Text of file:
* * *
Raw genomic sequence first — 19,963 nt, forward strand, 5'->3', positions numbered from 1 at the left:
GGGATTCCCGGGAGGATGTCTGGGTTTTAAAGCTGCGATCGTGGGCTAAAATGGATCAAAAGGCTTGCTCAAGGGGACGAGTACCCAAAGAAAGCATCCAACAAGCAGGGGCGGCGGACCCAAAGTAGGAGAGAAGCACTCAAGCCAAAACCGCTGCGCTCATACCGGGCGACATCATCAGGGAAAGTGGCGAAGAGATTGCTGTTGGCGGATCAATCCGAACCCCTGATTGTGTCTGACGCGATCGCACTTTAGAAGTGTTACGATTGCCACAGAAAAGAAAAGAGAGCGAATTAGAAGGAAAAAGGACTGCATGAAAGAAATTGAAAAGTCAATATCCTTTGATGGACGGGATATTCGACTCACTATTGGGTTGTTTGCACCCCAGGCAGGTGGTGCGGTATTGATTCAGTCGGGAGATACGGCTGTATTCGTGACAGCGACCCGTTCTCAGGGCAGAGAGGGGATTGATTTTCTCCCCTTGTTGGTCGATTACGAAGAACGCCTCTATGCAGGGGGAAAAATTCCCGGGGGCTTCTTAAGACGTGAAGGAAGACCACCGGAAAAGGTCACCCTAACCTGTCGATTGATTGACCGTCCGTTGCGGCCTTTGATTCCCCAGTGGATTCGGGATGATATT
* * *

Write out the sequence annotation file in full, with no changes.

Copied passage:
Raw genomic sequence first — 19,963 nt, forward strand, 5'->3', positions numbered from 1 at the left:
GGGATTCCCGGGAGGATGTCTGGGTTTTAAAGCTGCGATCGTGGGCTAAAATGGATCAAAAGGCTTGCTCAAGGGGACGAGTACCCAAAGAAAGCATCCAACAAGCAGGGGCGGCGGACCCAAAGTAGGAGAGAAGCACTCAAGCCAAAACCGCTGCGCTCATACCGGGCGACATCATCAGGGAAAGTGGCGAAGAGATTGCTGTTGGCGGATCAATCCGAACCCCTGATTGTGTCTGACGCGATCGCACTTTAGAAGTGTTACGATTGCCACAGAAAAGAAAAGAGAGCGAATTAGAAGGAAAAAGGACTGCATGAAAGAAATTGAAAAGTCAATATCCTTTGATGGACGGGATATTCGACTCACTATTGGGTTGTTTGCACCCCAGGCAGGTGGTGCGGTATTGATTCAGTCGGGAGATACGGCTGTATTCGTGACAGCGACCCGTTCTCAGGGCAGAGAGGGGATTGATTTTCTCCCCTTGTTGGTCGATTACGAAGAACGCCTCTATGCAGGGGGAAAAATTCCCGGGGGCTTCTTAAGACGTGAAGGAAGACCACCGGAAAAGGTCACCCTAACCTGTCGATTGATTGACCGTCCGTTGCGGCCTTTGATTCCCCAGTGGATTCGGGATGATATT